Using Free Online Humorous Videos to Enhance Speech Therapy

February 20, 2012


Golden Loves Guitar

Mr. Bean Goes to the Swimming Pool( small ad first)

Mr Bean Goes to the Dentist

Two Dogs in a Restaurant

In past newsletters I mentioned quite a few drill and practice programs and apps that I frequently use to improve speech, language and cognition as well as more open-ended/creative products to work on goals such as initiation, turn taking, novel sentence formulation, asking questions, following directions and play.

I realize that not everyone has an iDevice. Today I want to share wtih you some free online videos I have been using in therapy. They can be accessed with an iDevice or just about any computer, tablet or Smartphone that has Internet access. I have selected them because they are generally just a few minutes long and involve humor. I generally watch the entire video once then pause it frequently to interact with my client on a wide variety of goals as we view it again.

Some goals I may have for this session may include:

  • Improving joint attention to a task
  • Naming items pictured or pointing to appropriate pictures on an AAC device or printed out
  • Formulating sentences to describe what they saw
  • Remembering details shown
  • Asking and answering questions about what happened on the video
  • Discussing displayed emotions and practice analyzing the perspective of others
  • Reflecting on other situations/scenarios peopel have encountered similar to the one pictured.
I’d love to hear from you if you have favorite humorous videos that you use as part of your therapy or just enjoy watching. I find that these videos keep sessions fun and interactive:) They provide a great source of material to stimulate conversation and progress toward goals:)

e2 B o o k R e v i e w The Ultimate Guide to Assistive Technology in Special Education

February 20, 2012

January/February 2012

Book by Joan L. Green, M.A., CCC-SLP

Published by Prufrock Press, 2011
Format: 221 pages, 10×7 inches, paperbound; also available in
electronic versions
Joan L. Green must be something of a pack rat when it comes to gathering information about hardware and
software in the category of assistive technology. We’d love to know whether her office desk is covered with little notes
and pieces of paper about the hundreds of resources she covers in her book The Ultimate Guide to Assistive Technology
in Special Education, or whether she’s just fiercely well-organized electronically. Green, a speech and language pathologist, offers her
compendium of assistive technologies in order to “empower individuals with literacy, learning, and communication differences.” Among the groups whose lives she hopes to improve are those with autism, learning differences, and cognitive deficits. Her goal is to create opportunities and remove performance barriers. Covering a Range of Challenges The first three chapters provide an overview of the power of technology, the benefits of assistive technology, and the various classes of hardware and software useful in assistive technology. (Chapter 2, on benefits, is available online at the Prufrock website.) Those are followed by seven chapters covering A.T. that can help with specific challenges:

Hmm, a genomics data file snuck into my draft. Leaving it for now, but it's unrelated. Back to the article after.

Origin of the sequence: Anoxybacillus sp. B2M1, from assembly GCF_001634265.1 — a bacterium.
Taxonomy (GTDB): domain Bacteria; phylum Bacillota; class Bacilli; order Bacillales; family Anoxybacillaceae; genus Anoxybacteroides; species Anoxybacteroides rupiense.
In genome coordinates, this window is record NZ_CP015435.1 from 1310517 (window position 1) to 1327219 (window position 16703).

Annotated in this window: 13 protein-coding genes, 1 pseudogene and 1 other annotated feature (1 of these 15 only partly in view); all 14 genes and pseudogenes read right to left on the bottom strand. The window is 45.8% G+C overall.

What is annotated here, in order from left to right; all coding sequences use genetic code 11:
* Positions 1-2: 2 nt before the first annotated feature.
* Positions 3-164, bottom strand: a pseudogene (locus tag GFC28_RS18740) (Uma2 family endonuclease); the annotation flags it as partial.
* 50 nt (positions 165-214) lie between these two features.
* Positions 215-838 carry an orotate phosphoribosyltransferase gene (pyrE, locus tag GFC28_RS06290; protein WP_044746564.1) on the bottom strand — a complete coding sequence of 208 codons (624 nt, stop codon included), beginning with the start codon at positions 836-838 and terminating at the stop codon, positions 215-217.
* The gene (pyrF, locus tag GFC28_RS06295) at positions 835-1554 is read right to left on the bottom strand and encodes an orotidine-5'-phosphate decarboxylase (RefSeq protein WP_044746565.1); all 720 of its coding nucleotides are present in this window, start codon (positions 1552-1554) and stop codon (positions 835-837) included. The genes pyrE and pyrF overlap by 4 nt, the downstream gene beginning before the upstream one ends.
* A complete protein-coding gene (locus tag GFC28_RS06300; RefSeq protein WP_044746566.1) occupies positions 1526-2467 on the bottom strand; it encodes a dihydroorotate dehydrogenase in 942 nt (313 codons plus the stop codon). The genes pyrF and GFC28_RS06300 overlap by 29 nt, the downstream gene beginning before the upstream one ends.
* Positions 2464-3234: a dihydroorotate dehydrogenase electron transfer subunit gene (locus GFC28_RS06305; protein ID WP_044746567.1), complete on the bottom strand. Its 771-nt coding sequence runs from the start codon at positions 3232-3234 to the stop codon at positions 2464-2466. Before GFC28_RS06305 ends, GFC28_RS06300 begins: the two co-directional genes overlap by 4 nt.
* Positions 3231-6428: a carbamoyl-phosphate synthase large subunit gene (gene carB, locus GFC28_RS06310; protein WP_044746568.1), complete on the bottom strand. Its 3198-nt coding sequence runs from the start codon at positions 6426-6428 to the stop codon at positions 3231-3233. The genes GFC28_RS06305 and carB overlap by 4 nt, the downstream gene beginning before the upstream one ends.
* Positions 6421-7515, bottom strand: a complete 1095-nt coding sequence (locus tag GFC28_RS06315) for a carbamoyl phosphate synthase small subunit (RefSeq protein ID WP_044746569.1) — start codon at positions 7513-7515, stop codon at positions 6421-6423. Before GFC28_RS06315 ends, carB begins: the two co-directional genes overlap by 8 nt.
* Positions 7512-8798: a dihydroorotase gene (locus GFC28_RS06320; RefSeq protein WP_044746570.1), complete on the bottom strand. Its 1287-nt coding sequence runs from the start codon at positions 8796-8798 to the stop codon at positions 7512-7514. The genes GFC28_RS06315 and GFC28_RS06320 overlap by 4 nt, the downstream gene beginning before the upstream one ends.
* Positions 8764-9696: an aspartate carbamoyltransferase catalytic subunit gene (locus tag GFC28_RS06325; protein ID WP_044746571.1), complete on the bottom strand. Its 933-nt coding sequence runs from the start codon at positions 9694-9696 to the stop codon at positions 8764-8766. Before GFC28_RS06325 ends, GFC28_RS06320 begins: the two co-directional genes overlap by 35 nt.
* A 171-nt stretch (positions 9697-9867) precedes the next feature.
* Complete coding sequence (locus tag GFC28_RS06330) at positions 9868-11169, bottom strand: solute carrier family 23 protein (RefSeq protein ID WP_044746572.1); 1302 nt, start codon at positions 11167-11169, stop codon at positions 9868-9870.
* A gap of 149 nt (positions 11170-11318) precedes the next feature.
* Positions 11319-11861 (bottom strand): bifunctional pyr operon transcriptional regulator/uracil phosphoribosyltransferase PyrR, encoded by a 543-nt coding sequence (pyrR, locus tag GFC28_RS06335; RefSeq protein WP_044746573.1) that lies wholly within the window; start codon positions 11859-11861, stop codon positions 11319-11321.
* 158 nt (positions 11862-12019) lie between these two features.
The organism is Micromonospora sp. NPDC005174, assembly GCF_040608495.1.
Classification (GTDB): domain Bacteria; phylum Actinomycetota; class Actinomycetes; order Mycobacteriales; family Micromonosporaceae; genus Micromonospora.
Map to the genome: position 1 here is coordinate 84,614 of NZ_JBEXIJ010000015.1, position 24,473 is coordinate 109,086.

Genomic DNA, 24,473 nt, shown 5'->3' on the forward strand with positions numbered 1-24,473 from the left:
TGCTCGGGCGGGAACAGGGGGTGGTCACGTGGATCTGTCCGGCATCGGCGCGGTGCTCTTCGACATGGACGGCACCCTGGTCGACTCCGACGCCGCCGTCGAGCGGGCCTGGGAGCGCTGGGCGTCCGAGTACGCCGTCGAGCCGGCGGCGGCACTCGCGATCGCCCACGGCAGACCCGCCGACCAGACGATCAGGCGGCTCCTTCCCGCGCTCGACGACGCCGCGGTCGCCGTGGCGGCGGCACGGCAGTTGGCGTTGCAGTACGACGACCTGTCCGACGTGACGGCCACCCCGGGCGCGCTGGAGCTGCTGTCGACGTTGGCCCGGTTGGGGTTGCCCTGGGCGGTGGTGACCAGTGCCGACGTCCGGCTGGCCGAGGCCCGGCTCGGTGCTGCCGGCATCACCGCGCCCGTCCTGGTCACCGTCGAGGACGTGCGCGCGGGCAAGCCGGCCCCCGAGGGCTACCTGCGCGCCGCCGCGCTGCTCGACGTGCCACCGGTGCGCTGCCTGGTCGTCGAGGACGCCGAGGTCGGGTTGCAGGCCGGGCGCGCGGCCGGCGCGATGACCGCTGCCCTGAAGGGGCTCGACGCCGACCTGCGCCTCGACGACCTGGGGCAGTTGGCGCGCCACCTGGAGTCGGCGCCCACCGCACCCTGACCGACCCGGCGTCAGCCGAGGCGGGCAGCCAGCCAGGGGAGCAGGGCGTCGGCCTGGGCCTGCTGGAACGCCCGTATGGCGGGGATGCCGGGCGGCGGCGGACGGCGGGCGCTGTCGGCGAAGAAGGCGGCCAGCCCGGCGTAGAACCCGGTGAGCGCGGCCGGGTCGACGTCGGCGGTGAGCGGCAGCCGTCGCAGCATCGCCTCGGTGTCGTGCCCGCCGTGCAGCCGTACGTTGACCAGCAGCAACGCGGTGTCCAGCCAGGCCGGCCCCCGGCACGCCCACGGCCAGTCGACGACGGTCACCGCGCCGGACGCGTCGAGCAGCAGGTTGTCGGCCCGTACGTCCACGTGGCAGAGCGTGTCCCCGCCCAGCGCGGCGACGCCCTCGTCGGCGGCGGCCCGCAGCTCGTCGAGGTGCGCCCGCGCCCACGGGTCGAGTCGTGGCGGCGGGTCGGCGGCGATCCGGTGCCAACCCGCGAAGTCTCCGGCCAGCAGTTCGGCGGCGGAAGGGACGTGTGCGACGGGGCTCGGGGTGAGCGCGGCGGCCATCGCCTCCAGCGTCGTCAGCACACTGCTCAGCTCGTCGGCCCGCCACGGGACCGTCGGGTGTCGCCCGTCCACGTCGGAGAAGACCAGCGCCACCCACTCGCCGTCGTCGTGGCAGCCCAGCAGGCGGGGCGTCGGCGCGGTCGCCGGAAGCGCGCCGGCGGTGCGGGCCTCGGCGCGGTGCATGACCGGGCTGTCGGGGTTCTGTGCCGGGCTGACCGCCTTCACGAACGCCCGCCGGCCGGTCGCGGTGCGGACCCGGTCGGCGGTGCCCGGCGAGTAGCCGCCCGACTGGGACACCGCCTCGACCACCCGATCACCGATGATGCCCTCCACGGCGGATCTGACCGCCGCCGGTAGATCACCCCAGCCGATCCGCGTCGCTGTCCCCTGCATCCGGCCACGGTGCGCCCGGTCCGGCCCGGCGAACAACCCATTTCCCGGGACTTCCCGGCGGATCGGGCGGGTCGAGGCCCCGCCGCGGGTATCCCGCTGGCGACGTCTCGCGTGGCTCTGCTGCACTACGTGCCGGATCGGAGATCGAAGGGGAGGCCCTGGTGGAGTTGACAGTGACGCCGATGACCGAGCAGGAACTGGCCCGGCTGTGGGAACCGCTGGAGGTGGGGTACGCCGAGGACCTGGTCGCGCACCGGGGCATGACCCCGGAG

• Verbal expression (two chapters)
• Auditory comprehension
• Reading comprehension
• Reading skills
• Written expression
• Cognition, learning, and memory.

The book concludes with chapters on games and online activities; Internet communication and learning tools;
and adapted e-mail, search engines, and browsers.

A Sample Chapter

A look at a sample chapter gives a good idea of Green’s approach in her book. The chapter “Treatment
and Technology to Improve Written Expression” opens by identifying when written expression may be a problem —
for example, in those with LDs, strokes, or other cognitive challenges. Green then lists the skills involved in written
expression and suggests that low-tech options such as pencil grips be considered as well as high-tech. After stressing why written writing skills are important, she then presents strategies and resources to improve writing, starting with software and apps for drill-and-practice. For each of 16 drill-and-practice writing A.T. apps, the chapter provides the app name, platform (Apple, Window,
etc), price, and bullet-point descriptions of the features of the app. Here’s an example:

Story Patch By Haywoodsoft
• Apple app
• This is a story creator designed with the goal of
helping kids create stories on their own or with
the help of a template.
• The user first titles the story, then selects a
theme such as “a trip to the zoo” or builds his
story independently.
• If the templates are used, questions are
presented with possible answers and the user
selects her response to create a unique story.
• There is an image library with more than 800
images grouped into 47 categories to create
settings for each page.
• A character designer or personal pictures can be
used to create the characters in the story.
• $4.99

The chapter continues with sections on:
• Software to improve spelling
• Word processors as a way to help the writing process
• Picture-based and talking word processors
• Word prediction programs
• Dictionaries
• Graphic organizers
• Technology to help with the physical aspect of writing
and typing
• Speech-to-text and voice recognition
• Additional tools to help with written expression.

All in all, the chapter covers over 70 tools

Putting A.T. to Work
Realizing that a book captures technology as it was at a particular moment in time, Green describes her book as a
starting point, recommending that readers visit the websites cited within the book for up-to-date information. Green
also offers an e-newsletter and a couple websites which can help keep aspiring A.T. consumers current. Green also notes
that obtaining professional guidance may be desirable depending on the condition being addressed.

This book is likely to prove to be a useful starting point for many parents and educators of twice-exceptional children in
the search for resources to help those children overcome their challenges

Assistive Technology for the 2e ( Twice Exceptional) Learner- Interview of Joan L. Green and how she helps students

February 20, 2012

( This article was written by J. Mark Bade as a Featured Topic in the newletter  Assistive Technology for the 2 e Learner ) in the Jan/Feb, 2012 issue)

Are you looking for a way to help that gifted child you raise or teach who has an executive function disorder?  How about the one with a reading problem? Or the one with an expressive language disorder?Joan Green

Joan L. Green, of the Washington, DC, area, is the go-to person for many parents, therapists, and schools who need to figure out what’s in that lengthy evaluation they’ve received about a gifted child who just isn’t achieving in one or more areas. Without the right intervention, that child could wind up in a downward spiral that affects both academic abilities and self-esteem.